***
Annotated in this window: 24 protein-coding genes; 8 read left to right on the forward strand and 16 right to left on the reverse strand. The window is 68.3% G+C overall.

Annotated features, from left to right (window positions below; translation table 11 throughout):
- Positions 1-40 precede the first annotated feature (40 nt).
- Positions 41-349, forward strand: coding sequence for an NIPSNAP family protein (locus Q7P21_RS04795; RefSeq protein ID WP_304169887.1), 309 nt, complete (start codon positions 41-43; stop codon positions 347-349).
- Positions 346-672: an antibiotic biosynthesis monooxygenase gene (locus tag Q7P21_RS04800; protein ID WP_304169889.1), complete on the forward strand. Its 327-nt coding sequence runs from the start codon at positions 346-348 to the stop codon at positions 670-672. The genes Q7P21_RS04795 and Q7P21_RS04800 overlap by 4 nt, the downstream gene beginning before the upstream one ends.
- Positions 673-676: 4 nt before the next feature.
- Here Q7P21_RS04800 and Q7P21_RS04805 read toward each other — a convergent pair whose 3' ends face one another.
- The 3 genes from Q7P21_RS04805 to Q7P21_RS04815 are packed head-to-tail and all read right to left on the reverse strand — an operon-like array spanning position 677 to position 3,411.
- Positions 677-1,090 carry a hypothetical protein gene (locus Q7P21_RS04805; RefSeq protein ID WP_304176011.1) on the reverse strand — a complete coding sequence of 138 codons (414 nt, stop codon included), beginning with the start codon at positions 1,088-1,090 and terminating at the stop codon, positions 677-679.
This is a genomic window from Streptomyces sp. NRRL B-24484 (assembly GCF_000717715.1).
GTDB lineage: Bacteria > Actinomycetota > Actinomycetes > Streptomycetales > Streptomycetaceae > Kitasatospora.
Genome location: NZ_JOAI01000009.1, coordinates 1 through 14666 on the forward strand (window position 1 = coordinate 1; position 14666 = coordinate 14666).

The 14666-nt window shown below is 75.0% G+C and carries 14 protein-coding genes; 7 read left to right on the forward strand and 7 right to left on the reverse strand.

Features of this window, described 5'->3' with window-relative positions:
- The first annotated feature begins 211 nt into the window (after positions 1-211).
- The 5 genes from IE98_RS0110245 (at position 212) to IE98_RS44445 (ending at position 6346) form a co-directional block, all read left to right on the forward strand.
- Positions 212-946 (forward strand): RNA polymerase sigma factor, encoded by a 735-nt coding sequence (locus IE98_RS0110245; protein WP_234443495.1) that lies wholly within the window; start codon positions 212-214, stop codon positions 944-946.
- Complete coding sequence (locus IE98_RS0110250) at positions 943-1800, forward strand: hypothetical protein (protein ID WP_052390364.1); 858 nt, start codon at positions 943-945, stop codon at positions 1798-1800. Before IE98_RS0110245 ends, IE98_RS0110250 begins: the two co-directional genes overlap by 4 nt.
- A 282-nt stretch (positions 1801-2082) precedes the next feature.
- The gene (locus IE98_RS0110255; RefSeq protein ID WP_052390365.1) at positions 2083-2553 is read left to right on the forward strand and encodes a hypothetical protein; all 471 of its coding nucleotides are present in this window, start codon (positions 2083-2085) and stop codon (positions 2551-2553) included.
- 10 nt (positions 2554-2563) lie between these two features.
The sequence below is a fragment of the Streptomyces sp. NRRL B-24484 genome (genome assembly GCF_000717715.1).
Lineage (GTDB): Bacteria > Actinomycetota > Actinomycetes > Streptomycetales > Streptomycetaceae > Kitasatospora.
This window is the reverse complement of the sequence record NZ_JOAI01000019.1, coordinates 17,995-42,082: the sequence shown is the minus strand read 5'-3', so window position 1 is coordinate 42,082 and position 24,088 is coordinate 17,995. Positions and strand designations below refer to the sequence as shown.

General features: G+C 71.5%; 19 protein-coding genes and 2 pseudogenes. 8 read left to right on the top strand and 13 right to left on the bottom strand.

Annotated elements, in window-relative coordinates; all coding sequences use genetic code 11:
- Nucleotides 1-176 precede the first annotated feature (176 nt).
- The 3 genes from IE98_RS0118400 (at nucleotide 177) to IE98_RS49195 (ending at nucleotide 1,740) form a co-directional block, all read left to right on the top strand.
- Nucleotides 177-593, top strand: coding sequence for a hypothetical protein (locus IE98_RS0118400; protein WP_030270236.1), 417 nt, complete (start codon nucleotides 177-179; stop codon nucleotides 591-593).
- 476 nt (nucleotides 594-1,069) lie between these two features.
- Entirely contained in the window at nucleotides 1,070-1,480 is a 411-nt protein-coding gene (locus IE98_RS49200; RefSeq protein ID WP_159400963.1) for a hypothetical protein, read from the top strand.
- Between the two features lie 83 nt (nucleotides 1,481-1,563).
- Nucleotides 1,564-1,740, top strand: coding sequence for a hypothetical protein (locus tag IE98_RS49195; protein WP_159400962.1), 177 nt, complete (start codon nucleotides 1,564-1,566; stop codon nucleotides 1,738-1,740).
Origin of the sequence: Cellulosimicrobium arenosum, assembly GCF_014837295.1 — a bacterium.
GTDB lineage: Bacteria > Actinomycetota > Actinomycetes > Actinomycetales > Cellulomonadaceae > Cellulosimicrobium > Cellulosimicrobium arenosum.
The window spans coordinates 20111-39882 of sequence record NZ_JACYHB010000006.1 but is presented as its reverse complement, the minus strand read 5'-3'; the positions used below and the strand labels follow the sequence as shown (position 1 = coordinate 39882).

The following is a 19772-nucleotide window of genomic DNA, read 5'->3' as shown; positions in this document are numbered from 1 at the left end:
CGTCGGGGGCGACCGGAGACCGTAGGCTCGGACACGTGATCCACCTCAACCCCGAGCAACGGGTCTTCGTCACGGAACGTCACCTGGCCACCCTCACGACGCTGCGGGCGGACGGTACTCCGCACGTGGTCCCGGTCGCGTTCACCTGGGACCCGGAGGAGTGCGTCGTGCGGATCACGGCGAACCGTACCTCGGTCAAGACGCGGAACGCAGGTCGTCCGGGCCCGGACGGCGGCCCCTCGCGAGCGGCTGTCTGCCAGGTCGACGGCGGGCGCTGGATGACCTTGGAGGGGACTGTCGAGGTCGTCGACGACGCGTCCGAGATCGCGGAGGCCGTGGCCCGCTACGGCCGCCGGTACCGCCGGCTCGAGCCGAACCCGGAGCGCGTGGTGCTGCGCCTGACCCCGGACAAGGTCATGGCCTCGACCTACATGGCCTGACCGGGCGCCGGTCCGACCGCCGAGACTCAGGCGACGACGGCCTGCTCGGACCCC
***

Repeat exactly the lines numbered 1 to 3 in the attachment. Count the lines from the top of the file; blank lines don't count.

Annotated in this window: 24 protein-coding genes; 8 read left to right on the forward strand and 16 right to left on the reverse strand. The window is 68.3% G+C overall.

Annotated features, from left to right (window positions below; translation table 11 throughout):
- Positions 1-40 precede the first annotated feature (40 nt).